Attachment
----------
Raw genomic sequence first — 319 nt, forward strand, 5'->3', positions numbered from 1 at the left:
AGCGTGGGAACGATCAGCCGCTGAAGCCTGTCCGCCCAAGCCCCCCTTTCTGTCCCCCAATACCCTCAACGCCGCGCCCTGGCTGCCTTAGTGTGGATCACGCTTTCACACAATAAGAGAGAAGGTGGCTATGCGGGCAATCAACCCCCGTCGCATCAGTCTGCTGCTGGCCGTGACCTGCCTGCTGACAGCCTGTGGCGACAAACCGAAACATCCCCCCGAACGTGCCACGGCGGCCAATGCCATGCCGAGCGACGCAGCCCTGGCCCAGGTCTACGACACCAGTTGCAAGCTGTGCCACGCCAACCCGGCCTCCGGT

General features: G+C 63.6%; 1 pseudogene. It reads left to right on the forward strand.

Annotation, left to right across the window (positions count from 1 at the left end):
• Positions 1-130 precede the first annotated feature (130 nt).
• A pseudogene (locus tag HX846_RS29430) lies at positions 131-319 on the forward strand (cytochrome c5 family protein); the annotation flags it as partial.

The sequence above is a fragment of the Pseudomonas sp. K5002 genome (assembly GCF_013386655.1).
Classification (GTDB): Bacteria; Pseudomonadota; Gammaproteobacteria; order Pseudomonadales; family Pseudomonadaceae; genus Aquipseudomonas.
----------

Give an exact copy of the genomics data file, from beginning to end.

Raw genomic sequence first — 319 nt, forward strand, 5'->3', positions numbered from 1 at the left:
AGCGTGGGAACGATCAGCCGCTGAAGCCTGTCCGCCCAAGCCCCCCTTTCTGTCCCCCAATACCCTCAACGCCGCGCCCTGGCTGCCTTAGTGTGGATCACGCTTTCACACAATAAGAGAGAAGGTGGCTATGCGGGCAATCAACCCCCGTCGCATCAGTCTGCTGCTGGCCGTGACCTGCCTGCTGACAGCCTGTGGCGACAAACCGAAACATCCCCCCGAACGTGCCACGGCGGCCAATGCCATGCCGAGCGACGCAGCCCTGGCCCAGGTCTACGACACCAGTTGCAAGCTGTGCCACGCCAACCCGGCCTCCGGT

General features: G+C 63.6%; 1 pseudogene. It reads left to right on the forward strand.

Annotation, left to right across the window (positions count from 1 at the left end):
• Positions 1-130 precede the first annotated feature (130 nt).
• A pseudogene (locus tag HX846_RS29430) lies at positions 131-319 on the forward strand (cytochrome c5 family protein); the annotation flags it as partial.

The sequence above is a fragment of the Pseudomonas sp. K5002 genome (assembly GCF_013386655.1).
Classification (GTDB): Bacteria; Pseudomonadota; Gammaproteobacteria; order Pseudomonadales; family Pseudomonadaceae; genus Aquipseudomonas.